The name Chadbum is of Anglo-Saxon
origin and came from when the family lived in the settlement of Chatburn
in the county of Lancashire
. Thus, Chadbum is a member of the class of habitation
surnames, which are derived from pre-existing names for towns, villages, parishes, or farmsteads.
Early Origins of the Chadbum family
The surname Chadbum was first found in Lancashire
at Chatburn, a district chapelry and a township, in the parish of Whalley. This township is situated on the Ribble river and takes its name from one of the most distinguished characters of that time, St Chad (d. 672) a prominent 7th century Anglo-Saxon
churchman and abbot of several monasteries; Bishop of the Northumbrians; and later Bishop of the Mercians and Lindsey People. The township has remained relatively small through the ages as by the end of the 19th century it had only 500 inhabitants.
Early History of the Chadbum family
This web page shows only a small excerpt of our Chadbum research.Another 107 words (8 lines of text) are included under the topic Early Chadbum History in all our PDF Extended History products and printed products wherever possible.
Chadbum Spelling Variations
It is only in the last few hundred
years that the English language has been standardized. For that reason, early Anglo-Saxon
surnames like Chadbum are characterized by many spelling variations
. As the English language changed and incorporated elements of other European languages, even literate people changed the spelling of their names. Scribes and monks in the Middle Ages spelled names they sounded, so it is common to find several variations that refer to a single person. The variations of the name Chadbum include: Chadbourne, Chadborn, Chadbourn, Chadburn and many more.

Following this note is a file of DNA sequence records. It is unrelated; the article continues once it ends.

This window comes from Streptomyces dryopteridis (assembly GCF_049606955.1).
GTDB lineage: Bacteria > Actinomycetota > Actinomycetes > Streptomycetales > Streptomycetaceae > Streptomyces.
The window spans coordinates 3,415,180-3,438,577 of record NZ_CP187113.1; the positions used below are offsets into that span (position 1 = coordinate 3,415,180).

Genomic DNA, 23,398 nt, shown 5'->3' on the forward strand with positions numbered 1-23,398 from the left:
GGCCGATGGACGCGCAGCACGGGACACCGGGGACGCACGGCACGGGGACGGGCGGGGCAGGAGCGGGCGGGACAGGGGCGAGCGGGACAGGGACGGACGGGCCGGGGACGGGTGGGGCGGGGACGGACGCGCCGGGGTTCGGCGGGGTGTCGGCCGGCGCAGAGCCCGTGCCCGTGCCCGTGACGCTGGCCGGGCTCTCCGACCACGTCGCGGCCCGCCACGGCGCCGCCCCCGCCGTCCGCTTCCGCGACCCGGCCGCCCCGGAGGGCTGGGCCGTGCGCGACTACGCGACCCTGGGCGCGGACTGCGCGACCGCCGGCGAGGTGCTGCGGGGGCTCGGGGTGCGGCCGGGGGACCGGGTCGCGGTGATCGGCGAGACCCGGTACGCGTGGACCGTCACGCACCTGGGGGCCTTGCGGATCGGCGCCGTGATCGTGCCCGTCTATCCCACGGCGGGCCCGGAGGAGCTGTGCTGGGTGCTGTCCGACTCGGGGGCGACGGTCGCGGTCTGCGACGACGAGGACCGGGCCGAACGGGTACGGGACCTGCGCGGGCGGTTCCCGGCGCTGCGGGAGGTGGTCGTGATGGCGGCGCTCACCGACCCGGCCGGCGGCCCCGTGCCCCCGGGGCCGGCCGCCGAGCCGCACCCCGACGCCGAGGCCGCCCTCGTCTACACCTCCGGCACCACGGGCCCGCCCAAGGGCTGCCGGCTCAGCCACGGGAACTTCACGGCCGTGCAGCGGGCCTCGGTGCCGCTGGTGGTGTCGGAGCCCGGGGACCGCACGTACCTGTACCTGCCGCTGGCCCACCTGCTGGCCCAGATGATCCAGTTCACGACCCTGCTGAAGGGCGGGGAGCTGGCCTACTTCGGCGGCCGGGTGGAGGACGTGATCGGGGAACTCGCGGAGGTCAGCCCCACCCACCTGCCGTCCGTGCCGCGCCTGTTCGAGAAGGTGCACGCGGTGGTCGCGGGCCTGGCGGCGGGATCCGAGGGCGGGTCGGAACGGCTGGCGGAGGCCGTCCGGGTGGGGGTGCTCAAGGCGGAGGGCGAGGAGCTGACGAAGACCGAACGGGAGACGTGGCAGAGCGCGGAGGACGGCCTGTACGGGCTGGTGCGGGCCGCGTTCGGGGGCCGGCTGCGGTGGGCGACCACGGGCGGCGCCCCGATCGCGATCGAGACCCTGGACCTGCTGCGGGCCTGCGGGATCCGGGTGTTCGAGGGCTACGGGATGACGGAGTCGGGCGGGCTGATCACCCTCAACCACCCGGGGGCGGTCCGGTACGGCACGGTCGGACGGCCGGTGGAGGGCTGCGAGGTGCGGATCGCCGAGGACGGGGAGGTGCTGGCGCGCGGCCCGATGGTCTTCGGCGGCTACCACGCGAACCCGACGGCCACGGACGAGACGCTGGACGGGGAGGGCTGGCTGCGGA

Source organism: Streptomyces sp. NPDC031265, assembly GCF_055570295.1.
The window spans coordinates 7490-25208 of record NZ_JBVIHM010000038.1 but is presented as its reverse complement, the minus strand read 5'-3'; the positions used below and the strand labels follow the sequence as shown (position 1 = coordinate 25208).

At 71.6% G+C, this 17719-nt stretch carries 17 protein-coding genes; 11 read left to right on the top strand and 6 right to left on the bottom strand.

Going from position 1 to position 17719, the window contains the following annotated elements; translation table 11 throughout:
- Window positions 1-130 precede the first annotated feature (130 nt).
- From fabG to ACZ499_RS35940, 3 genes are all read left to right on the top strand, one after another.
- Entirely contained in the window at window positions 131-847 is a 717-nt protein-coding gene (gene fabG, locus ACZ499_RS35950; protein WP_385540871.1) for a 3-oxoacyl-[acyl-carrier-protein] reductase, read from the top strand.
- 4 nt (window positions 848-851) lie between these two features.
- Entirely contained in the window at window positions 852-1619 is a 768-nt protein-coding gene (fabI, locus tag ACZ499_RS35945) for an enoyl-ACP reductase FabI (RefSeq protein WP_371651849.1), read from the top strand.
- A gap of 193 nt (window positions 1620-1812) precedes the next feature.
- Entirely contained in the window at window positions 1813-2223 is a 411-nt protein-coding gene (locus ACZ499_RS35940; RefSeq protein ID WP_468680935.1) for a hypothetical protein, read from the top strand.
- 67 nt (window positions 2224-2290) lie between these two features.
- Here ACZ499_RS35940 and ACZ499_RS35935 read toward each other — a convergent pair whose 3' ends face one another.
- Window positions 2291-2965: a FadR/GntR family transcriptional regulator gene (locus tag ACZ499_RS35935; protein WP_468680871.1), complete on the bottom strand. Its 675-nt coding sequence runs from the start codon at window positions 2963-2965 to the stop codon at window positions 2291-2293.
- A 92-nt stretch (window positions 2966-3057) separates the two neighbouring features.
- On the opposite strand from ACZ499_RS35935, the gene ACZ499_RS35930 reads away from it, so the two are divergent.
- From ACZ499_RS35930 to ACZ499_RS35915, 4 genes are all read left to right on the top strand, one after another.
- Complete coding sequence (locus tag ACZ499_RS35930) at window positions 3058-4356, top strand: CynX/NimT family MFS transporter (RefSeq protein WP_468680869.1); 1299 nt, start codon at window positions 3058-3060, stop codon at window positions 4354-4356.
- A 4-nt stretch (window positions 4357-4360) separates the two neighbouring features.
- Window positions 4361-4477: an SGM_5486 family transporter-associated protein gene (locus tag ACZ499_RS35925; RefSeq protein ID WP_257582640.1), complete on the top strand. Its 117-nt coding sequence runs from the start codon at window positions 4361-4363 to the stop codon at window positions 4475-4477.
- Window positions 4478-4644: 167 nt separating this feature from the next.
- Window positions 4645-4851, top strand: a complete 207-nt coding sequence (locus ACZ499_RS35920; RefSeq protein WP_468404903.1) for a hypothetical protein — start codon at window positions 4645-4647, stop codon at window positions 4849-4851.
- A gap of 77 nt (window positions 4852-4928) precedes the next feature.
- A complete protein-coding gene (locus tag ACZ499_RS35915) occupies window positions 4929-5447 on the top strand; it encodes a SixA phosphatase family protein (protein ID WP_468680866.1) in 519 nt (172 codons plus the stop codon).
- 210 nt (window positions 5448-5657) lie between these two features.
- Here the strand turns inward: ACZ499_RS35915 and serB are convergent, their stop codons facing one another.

Early Notables of the Chadbum family (pre 1700)
Another 26 words (2 lines of text) are included under the topic Early Chadbum Notables in all our PDF Extended History products and printed products wherever possible.
Migration of the Chadbum family to the New World and Oceana
Many English families tired of political and religious strife left Britain for the new colonies in North America. Although the trip itself offered no relief - conditions on the ships were extremely cramped, and many travelers arrived diseased, starving, and destitute - these immigrants believed the opportunities that awaited them were worth the risks. Once in the colonies, many of the families did indeed prosper and, in turn, made significant contributions to the culture and economies of the growing colonies. An inquiry into the early roots of North American families has revealed a number of immigrants bearing the name Chadbum or a variant listed above: William and Humphrey Chadborn who settled in New Hampshire
in 1630; both of these gentlemen spelled their name with 'bourne' and 'burne' in addition to many registrations in 'born'. C. Chadburn arrived in San Francisco Cal. in 1850..